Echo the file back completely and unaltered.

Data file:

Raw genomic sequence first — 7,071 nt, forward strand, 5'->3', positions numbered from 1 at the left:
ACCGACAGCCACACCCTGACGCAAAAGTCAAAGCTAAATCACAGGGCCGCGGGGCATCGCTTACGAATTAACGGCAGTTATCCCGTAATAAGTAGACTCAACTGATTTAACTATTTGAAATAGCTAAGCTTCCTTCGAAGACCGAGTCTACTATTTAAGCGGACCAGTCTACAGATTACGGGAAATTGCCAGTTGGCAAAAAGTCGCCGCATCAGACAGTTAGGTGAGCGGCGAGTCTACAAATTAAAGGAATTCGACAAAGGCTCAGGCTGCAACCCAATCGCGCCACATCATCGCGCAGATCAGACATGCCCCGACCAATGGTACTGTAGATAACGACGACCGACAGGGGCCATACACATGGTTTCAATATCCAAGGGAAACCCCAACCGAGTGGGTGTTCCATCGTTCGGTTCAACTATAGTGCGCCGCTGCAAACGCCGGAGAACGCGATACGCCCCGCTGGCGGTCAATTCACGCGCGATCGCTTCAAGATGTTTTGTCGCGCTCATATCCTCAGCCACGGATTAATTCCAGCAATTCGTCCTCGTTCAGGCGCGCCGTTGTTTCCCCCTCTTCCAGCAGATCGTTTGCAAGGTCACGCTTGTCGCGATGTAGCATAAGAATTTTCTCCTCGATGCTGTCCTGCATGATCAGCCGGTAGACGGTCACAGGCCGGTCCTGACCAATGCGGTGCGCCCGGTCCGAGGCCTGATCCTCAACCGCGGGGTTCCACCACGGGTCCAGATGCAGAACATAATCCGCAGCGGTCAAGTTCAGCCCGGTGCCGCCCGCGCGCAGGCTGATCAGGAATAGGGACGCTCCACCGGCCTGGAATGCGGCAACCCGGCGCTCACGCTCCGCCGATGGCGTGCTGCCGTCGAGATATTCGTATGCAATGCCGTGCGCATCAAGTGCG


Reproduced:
Raw genomic sequence first — 7,071 nt, forward strand, 5'->3', positions numbered from 1 at the left:
ACCGACAGCCACACCCTGACGCAAAAGTCAAAGCTAAATCACAGGGCCGCGGGGCATCGCTTACGAATTAACGGCAGTTATCCCGTAATAAGTAGACTCAACTGATTTAACTATTTGAAATAGCTAAGCTTCCTTCGAAGACCGAGTCTACTATTTAAGCGGACCAGTCTACAGATTACGGGAAATTGCCAGTTGGCAAAAAGTCGCCGCATCAGACAGTTAGGTGAGCGGCGAGTCTACAAATTAAAGGAATTCGACAAAGGCTCAGGCTGCAACCCAATCGCGCCACATCATCGCGCAGATCAGACATGCCCCGACCAATGGTACTGTAGATAACGACGACCGACAGGGGCCATACACATGGTTTCAATATCCAAGGGAAACCCCAACCGAGTGGGTGTTCCATCGTTCGGTTCAACTATAGTGCGCCGCTGCAAACGCCGGAGAACGCGATACGCCCCGCTGGCGGTCAATTCACGCGCGATCGCTTCAAGATGTTTTGTCGCGCTCATATCCTCAGCCACGGATTAATTCCAGCAATTCGTCCTCGTTCAGGCGCGCCGTTGTTTCCCCCTCTTCCAGCAGATCGTTTGCAAGGTCACGCTTGTCGCGATGTAGCATAAGAATTTTCTCCTCGATGCTGTCCTGCATGATCAGCCGGTAGACGGTCACAGGCCGGTCCTGACCAATGCGGTGCGCCCGGTCCGAGGCCTGATCCTCAACCGCGGGGTTCCACCACGGGTCCAGATGCAGAACATAATCCGCAGCGGTCAAGTTCAGCCCGGTGCCGCCCGCGCGCAGGCTGATCAGGAATAGGGACGCTCCACCGGCCTGGAATGCGGCAACCCGGCGCTCACGCTCCGCCGATGGCGTGCTGCCGTCGAGATATTCGTATGCAATGCCGTGCGCATCAAGTGCG